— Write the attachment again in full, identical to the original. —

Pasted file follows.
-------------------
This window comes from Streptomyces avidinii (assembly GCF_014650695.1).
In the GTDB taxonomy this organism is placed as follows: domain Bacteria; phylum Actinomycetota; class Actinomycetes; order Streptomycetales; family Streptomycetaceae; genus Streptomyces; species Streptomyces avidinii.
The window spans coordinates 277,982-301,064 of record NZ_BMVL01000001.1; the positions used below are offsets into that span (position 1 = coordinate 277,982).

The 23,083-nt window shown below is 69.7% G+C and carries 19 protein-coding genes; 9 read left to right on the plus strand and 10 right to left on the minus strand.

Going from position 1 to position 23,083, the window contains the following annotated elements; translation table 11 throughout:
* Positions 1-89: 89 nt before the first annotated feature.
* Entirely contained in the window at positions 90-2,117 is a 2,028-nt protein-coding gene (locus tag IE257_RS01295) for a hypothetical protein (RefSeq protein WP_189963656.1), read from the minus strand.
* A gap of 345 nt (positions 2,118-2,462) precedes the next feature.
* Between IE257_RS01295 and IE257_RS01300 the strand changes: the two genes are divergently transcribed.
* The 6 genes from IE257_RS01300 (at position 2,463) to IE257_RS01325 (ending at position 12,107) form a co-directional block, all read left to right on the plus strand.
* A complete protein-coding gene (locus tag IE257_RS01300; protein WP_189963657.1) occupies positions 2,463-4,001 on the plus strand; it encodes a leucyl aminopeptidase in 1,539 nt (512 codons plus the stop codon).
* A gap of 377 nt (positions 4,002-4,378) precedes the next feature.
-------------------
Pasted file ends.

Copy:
This window comes from Streptomyces avidinii (assembly GCF_014650695.1).
In the GTDB taxonomy this organism is placed as follows: domain Bacteria; phylum Actinomycetota; class Actinomycetes; order Streptomycetales; family Streptomycetaceae; genus Streptomyces; species Streptomyces avidinii.
The window spans coordinates 277,982-301,064 of record NZ_BMVL01000001.1; the positions used below are offsets into that span (position 1 = coordinate 277,982).

The 23,083-nt window shown below is 69.7% G+C and carries 19 protein-coding genes; 9 read left to right on the plus strand and 10 right to left on the minus strand.

Going from position 1 to position 23,083, the window contains the following annotated elements; translation table 11 throughout:
* Positions 1-89: 89 nt before the first annotated feature.
* Entirely contained in the window at positions 90-2,117 is a 2,028-nt protein-coding gene (locus tag IE257_RS01295) for a hypothetical protein (RefSeq protein WP_189963656.1), read from the minus strand.
* A gap of 345 nt (positions 2,118-2,462) precedes the next feature.
* Between IE257_RS01295 and IE257_RS01300 the strand changes: the two genes are divergently transcribed.
* The 6 genes from IE257_RS01300 (at position 2,463) to IE257_RS01325 (ending at position 12,107) form a co-directional block, all read left to right on the plus strand.
* A complete protein-coding gene (locus tag IE257_RS01300; protein WP_189963657.1) occupies positions 2,463-4,001 on the plus strand; it encodes a leucyl aminopeptidase in 1,539 nt (512 codons plus the stop codon).
* A gap of 377 nt (positions 4,002-4,378) precedes the next feature.